Anti-Trust: Most countries have laws that prohibit certain business practices that could adversely impact effective competition. These laws touch upon and affect virtually all aspects of IR’s operations. IR fully embraces all antitrust laws and avoids conduct that may even give the appearance of being questionable under those laws. It is important that employees do not propose or enter into agreements or understandings with competitors regarding any aspects of competition. Competition laws can be very complex and any questions about a particular activity or practice that could potentially raise antitrust considerations should be directed to the Legal Department. These include, for example, business arrangements that might include exclusivity, agreements that restrict customer choices in utilizing an IR product, technology licensing, pricing determinations and relationships with distributors.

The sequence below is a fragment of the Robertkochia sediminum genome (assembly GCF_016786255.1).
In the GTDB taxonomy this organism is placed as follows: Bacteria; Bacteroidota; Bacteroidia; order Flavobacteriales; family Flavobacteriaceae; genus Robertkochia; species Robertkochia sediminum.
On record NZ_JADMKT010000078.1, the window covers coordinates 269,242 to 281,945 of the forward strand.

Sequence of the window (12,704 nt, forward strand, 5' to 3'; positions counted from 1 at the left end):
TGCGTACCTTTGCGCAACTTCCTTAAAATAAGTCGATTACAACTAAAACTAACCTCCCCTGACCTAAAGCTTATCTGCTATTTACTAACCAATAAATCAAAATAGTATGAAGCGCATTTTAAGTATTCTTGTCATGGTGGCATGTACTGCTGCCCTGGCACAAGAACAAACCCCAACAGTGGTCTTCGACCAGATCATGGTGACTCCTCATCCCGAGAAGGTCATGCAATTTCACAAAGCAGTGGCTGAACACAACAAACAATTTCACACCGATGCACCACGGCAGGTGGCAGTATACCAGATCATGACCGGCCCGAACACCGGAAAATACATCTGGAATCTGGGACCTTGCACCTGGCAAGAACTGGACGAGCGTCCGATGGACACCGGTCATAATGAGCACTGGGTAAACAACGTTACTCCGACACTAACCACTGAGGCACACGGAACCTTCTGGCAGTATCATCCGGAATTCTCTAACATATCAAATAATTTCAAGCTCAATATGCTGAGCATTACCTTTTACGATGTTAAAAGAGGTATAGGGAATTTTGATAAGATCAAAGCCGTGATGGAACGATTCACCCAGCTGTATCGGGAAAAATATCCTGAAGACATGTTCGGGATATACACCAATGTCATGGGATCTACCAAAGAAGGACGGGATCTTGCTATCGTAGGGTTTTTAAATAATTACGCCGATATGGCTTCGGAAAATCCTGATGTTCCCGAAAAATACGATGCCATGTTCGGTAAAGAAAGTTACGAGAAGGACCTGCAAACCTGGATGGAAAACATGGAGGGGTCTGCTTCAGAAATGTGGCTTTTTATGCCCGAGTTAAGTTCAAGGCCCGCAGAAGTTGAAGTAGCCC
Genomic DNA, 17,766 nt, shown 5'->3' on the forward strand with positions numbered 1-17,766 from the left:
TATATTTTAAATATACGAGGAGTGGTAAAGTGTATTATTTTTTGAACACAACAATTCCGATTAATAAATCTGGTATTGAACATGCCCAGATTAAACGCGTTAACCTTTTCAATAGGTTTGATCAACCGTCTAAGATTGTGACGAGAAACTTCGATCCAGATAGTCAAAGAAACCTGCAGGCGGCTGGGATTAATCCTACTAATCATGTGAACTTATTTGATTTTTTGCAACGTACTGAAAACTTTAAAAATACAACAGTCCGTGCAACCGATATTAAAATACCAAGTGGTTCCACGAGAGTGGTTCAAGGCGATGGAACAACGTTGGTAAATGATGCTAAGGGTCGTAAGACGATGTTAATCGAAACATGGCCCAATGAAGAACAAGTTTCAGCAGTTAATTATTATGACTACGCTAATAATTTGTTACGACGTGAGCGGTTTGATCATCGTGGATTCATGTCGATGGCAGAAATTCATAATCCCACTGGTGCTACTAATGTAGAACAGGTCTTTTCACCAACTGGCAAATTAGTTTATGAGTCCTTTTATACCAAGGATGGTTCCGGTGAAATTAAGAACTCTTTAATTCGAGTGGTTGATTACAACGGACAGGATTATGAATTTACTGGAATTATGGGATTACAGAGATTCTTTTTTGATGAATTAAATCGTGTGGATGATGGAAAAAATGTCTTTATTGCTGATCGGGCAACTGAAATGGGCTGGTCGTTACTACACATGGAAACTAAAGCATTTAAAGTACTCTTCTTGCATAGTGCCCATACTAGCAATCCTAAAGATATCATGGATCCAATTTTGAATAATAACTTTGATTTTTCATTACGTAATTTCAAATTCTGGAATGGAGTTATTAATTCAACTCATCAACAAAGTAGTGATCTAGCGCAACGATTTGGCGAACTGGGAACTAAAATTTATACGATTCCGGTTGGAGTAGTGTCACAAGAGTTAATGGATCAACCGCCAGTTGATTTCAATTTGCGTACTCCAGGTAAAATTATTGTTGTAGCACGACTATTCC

Insider Trading: If an employee has “inside information”, which is material, non-public information relating to International Rectifier or its business, it is IR policy that the employee, the employee’s family members, or any entities controlled by the employee or their family members, may not buy or sell IR stock or engage in any other action to take advantage of or pass on to others that information. Information is “material” if it could affect the market price of IR’s stock or if a reasonable investor would attach importance to the information in deciding whether to buy, sell or hold IR stock. This policy also applies to trading in the stock of any other company if any employee has material, nonpublic information which the employee obtained by virtue of their position with IR. Such information could include, for example, knowledge of a major restructuring, corporate change, a large acquisition or divestiture or a significant change in IR’s backlog, revenue or margins. Even the appearance of an improper transaction must be avoided. In addition to the obligation to refrain from trading while in possession of material, nonpublic information, employees are also prohibited from “tipping” others. The concept of unlawful tipping includes passing on information to friends or family members under circumstances that suggest that employees were trying to help them make a profit or avoid a loss.